Injury: Sprains and Strains

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Injury: Sprains and Strains

Causes and Symptoms
The Future
For more information


Sprains and strains are commonplace injuries of the joints and muscles. A sprain is a stretching or tearing of a ligament—one of the tough bands of fibrous tissue that connects bones to other bones. A strain is an injury to a muscle or tendon. Both types of injury can occur in various parts of the body, depending on the location of an injury or the part of the body that has been overused.

The most common locations for sprains are the ankle, knee, or thumb. The most common cause of an ankle sprain is called an inversion injury; it occurs when the foot turns inward when a person falls

on the ankle or lands on it after a jump. Less commonly, the ankle is injured when the foot turns outward suddenly; this is called an eversion injury. Knee sprains are most likely to occur as the result of a blow to the knee or falling on the knee. Thumb sprains are most likely to occur in skiers.

Strains most commonly affect the muscles of the back; the hamstring muscle at the back of the thigh; the muscles of the hand and forearm; and the muscles of the upper arm and elbow.

Sprains can be classified according to severity as well as location. Doctors usually distinguish three levels of sprains:

  • Mild (sometimes called first-degree sprain): The ligament is mildly stretched or has a minor tear.
  • Moderate (second-degree sprain): The ligament is torn but not completely ruptured.
  • Severe (third-degree sprain): One or more ligaments are completely ruptured.

Strains can be categorized according to the type of damage caused to the injured muscle:

  • The muscle tissue may tear.
  • The area where the muscle joins its tendon may tear.
  • The tendon itself may tear or rupture.


The experience of a sprain may vary from mild discomfort lasting a few minutes or hours to inability to walk or use the affected joint. In many cases the person will feel a popping or tearing sensation in the joint:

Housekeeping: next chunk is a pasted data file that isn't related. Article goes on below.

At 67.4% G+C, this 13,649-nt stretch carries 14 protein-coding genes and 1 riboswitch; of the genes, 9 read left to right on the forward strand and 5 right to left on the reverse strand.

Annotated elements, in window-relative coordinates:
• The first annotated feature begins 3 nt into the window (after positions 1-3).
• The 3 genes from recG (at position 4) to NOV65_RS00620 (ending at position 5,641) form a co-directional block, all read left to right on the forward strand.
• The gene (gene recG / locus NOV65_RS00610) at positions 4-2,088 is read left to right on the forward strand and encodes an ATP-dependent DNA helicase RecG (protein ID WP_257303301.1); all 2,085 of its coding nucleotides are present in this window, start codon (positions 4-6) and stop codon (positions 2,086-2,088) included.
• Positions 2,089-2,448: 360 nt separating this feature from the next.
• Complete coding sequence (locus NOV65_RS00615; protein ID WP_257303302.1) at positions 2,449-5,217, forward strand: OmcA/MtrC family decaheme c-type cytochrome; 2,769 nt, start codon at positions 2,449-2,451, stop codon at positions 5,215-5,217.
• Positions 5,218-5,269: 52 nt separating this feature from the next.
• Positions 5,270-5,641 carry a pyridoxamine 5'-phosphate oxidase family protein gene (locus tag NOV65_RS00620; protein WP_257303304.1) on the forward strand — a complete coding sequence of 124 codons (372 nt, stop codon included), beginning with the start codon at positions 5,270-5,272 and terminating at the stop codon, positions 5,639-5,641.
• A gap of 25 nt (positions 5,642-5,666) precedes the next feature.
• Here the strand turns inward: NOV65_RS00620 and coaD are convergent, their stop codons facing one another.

• First-degree sprain: The affected joint feels sore and hurts when it is moved, but there is not much swelling and the person can put weight on the joint.
  • Second-degree sprain: The affected joint is sore, swollen, and difficult to move. There may be bruising from blood leaking into the joint. The person may feel shaky or unsteady if they try to put weight on the joint.
  • Third-degree sprain: The affected joint is very painful, bruised, and swollen. The person may not be able to move it at all, and the injury may be difficult to distinguish from a bone fracture or dislocation.

A strain is usually experienced as pain in the area of the injured muscle along with cramping or spasms in the muscle, limited range of motion, and weakness in the muscle. There may also be swelling and inflammation in the affected area.

When to Call the Doctor for a Sprain

Mild sprains and muscle strains can be treated at home using the PRICE therapy described in the body of the article. More severe injuries, however, require a doctor's diagnosis and treatment. A person with any of the following symptoms should see a doctor or go to the emergency room quickly:

  • The person is in severe pain.
  • The person cannot put any weight on the affected joint, or walk more than four steps without severe pain.
  • The joint cannot be moved.
  • The limb buckles or collapses when the person tries to use the affected joint.
  • There is numbness in any part of the injured area.
  • The affected joint or muscle has been injured several times before.
  • There is redness spreading outward from the injury.